What does telling stories have to do with apologetics?
My interest was sparked when I saw this new book on apologetics focusing on telling stories earlier this summer. Apologetics has traditionally been oriented to philosophy and logic. Yet most people understand life through stories they seek to practice. Expressing the reason for the hope within us (1 Peter 3:15) is best communicated through stories. People relate to stories better than to formal syllogisms. Josh Chatraw’s new book, Telling a Better Story: How to Talk About God in a Skeptical Age (Zondervan, 2020) reimages apologetics for today’s context. The book is divided into three parts: Part 1 – A Better Story About Apologetics; Part 2 – Offering a Better Story; Part 3 – Objections to the Story. He writes the following about apologetics:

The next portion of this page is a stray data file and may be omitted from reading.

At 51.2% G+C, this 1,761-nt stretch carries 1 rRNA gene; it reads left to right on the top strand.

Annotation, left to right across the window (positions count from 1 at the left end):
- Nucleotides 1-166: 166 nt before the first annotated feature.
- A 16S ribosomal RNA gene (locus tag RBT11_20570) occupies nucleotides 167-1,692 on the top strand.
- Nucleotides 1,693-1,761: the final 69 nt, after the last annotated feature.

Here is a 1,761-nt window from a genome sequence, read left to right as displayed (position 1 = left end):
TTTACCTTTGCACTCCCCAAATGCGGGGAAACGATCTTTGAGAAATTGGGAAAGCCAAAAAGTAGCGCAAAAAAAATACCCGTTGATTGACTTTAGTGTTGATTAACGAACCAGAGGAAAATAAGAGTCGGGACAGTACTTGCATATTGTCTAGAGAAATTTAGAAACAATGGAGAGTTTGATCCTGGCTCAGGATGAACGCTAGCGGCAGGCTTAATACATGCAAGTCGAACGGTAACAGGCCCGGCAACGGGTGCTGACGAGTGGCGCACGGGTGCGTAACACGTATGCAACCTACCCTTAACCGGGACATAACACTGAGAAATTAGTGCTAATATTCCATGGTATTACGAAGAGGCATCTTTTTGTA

Once viewed as a tool to win debates, apologetics is now becoming more focused on generating productive conversations that open doors for people to consider the gospel. Rather than encouraging others to use what Charles Taylor refers to as “conversation-stoppers” (e.g. “I have a three-line argument which shows that your position is absurd or impossible or totally immoral”) or what Alan Jacobs refers to as the habit of “militarizing discussion and debate,” many apologists are emphasizing the need for Christians to become better listeners who seek to understand the person thay are speaking with before making appeals. This enables us to meet people where they are and find points to affirm before finding points to challenge.1Josh Chatraw, Telling a Better Story, Zondervan, 2020, p 19.
Listen to their stories
The author wants us to listen to their stories because they are windows for understanding. Stories, both big stories and little stories, are purveyors of culture and worldview. Stories explain life. They answer the big questions about the meaning of life and how to live well. Chatraw writes: